Monday, September 19, 2011

The Interrupters (2011)


The Interrupters is frustrating.  The three ‘violence interrupters’ which this documentary follows must have an endless supply of optimism and an iron will to go out there every day and try and convince people, who mostly are not looking to be convinced, that there are better choices than resorting to violence and revenge.  A normal person would give up, probably on the first day, but not the CeaseFire interrupters. 
Most of CeaseFire’s violence interrupters are ex-cons.  This is actually a plus on their job application for a position like this.  They know firsthand the consequences and utter futility which comes with choosing the violent option in an argument on the street.  Their goal is to intervene in an argument’s ‘front end’ before pistols are drawn from waistbands. 
Chicago has drawn national attention for the number of murders which happen on its streets every year, especially involving adolescents.  The Interrupters follows a year in the life not just of the CeaseFire organization, but specifically three of their most committed mediators.  The most engaging and interesting person by far is Ameena Matthews.  She is the daughter of Jeff Fort, one of Chicago’s most notorious gangsters, who made mistakes in her youth but is now out in force and ready to get in your face to show you just how wrong a choice violence is.  With no fear, Ameena will walk in the middle of a large group of young gangbangers and give them a lecture on just where they are headed.  Amazingly, these lectures usually work.  You do not want to disappoint Ameena Matthews; she is one of the most persuasive and enigmatic people ever to show up in a documentary.
Her fellow mediators are not as engaging as she is though.  Cobe Williams is usually an interesting guy to follow, especially when he is trying to calm down a man known as ‘Flamo’.  Flamo has a particularly bad day when he first meet him and appears to be 100% ready to charge down the block and start a shooting spree.  Cobe listens, nods his head, and then offers to take Flamo out to dinner thereby putting some distance and time between him and his problems.  We check in with Flamo every now and then and he provides some segments of comic relief and even some hope.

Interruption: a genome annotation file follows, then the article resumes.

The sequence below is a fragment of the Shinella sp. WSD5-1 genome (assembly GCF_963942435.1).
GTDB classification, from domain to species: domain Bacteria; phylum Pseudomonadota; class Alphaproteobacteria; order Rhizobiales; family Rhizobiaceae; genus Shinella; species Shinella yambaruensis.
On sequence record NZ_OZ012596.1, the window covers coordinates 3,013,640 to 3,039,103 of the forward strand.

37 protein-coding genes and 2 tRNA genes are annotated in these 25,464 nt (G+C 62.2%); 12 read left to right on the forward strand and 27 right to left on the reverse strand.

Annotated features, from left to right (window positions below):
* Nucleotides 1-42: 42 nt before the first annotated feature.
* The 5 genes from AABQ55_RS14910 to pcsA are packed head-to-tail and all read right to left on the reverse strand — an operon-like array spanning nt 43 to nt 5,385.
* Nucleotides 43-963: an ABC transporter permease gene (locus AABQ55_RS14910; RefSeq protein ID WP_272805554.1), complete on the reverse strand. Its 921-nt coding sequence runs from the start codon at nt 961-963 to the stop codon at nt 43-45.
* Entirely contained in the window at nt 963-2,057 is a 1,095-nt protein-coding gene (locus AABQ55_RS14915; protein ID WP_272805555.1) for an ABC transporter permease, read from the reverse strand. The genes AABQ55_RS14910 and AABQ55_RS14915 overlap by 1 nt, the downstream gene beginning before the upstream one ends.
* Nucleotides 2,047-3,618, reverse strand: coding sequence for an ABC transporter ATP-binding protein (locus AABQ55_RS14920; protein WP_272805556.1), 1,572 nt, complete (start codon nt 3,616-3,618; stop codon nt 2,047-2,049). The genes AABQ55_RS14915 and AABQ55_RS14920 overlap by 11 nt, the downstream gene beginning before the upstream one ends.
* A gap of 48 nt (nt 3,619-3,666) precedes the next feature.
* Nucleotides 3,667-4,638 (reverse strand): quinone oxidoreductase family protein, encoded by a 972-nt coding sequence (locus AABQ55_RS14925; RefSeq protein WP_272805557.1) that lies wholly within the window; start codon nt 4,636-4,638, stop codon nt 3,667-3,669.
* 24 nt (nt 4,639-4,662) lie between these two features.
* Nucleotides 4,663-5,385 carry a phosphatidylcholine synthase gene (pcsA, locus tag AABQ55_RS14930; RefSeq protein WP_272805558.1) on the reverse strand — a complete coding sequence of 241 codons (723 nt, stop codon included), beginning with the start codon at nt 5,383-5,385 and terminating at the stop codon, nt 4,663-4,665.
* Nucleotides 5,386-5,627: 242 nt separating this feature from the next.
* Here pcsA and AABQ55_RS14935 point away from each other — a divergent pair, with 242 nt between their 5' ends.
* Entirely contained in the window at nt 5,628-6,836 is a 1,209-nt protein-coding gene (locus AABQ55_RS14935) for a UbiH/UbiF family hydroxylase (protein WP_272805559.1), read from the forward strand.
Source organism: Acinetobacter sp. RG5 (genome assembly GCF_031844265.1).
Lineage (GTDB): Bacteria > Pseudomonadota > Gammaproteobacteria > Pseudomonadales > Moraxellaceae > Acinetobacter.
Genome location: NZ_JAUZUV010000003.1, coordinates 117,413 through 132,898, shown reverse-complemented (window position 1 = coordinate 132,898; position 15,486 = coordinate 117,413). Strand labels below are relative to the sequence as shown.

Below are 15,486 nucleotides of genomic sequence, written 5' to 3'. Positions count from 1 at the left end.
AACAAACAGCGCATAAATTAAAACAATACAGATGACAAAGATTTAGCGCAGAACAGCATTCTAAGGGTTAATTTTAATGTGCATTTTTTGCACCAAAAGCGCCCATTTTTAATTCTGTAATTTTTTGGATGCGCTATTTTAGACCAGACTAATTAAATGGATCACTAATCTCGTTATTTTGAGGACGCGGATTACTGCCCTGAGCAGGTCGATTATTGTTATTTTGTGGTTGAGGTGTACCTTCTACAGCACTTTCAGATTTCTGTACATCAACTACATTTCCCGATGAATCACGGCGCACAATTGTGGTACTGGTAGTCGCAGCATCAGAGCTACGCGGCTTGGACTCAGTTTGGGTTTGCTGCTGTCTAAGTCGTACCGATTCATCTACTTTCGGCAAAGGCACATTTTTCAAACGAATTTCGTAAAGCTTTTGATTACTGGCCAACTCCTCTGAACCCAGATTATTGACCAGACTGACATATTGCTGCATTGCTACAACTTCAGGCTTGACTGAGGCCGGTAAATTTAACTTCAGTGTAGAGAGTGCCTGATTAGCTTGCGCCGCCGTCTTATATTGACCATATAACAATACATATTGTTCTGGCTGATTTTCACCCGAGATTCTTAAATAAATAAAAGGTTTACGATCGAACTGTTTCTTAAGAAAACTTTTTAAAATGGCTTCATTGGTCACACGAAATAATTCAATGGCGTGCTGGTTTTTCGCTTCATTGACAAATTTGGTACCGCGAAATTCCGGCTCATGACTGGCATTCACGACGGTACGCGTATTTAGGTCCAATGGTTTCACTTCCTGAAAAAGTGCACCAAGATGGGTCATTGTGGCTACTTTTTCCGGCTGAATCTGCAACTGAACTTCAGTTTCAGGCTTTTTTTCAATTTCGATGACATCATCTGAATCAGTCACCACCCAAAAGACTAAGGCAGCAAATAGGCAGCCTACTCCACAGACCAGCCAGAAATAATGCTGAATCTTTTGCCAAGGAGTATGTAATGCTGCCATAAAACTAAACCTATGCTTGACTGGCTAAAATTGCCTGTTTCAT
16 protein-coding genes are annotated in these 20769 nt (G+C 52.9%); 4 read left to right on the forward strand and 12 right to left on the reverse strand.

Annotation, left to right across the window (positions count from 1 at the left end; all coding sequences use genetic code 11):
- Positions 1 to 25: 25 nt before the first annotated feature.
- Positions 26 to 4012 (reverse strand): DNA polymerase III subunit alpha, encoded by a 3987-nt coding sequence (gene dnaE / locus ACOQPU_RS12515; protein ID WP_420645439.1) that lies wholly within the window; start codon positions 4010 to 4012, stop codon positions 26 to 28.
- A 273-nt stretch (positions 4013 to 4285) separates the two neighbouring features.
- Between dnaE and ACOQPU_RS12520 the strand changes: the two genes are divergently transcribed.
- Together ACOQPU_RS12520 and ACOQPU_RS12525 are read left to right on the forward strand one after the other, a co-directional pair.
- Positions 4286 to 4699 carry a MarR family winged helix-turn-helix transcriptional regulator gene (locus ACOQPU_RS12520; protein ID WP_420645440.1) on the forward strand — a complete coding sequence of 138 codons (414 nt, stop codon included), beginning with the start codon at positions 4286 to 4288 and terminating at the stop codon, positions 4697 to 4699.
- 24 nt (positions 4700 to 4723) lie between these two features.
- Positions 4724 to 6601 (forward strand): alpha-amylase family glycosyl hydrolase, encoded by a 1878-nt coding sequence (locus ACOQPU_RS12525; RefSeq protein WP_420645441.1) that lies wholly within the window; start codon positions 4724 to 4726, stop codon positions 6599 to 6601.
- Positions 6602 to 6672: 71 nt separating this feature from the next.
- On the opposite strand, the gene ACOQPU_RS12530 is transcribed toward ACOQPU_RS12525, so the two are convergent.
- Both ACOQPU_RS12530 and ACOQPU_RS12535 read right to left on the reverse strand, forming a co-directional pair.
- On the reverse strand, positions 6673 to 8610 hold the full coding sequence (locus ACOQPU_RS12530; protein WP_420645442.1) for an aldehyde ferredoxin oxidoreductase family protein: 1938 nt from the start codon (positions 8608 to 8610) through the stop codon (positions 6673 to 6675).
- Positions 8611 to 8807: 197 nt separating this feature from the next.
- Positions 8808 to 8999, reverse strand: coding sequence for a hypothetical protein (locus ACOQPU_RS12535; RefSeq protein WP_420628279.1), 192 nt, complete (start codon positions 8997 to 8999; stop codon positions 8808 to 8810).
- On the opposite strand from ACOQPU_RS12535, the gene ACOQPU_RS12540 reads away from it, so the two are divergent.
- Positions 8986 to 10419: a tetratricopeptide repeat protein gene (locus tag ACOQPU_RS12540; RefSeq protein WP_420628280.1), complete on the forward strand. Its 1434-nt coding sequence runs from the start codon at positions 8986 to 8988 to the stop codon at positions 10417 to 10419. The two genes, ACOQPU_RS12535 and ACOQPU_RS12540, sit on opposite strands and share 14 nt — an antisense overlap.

The third mediator is Eddie Bocanegra.  He comes in a distant third on this list of three.  Most of the time, he is with the family of a deceased young man who made some poor choices and ended up in a coffin.  Eddie strikes up a relationship with the boy’s sister and encourages her to draw to deal with her grief.  The rest of the time, Eddie leads an art class in a local elementary school to teach the kids who are just a few years away from their prime ages of vulnerability to think through their choices to their logical conclusions.  Eddie is never shown actually talking down violent situations like Ameena and Cobe are.  He acts as more of a peripheral mediator rather than a down in the mud violence buffer, at least that is how the editing process shows him. 
The filmmaker, Steve James (Hoop Dreams), checks in with various at risk youth throughout the year.  Some start off in very shaky and turbulent places but steadily pull themselves up and out of the gutter.  Others, however, leave you shaking your head at the end acknowledging that there will most likely be many more failures for the mediators than successes.  Happy endings really do seem few and far between in the streets of Chicago, even when there are extremely persuasive interrupters who guarantee that if you pull the trigger, you will not win in the end. 

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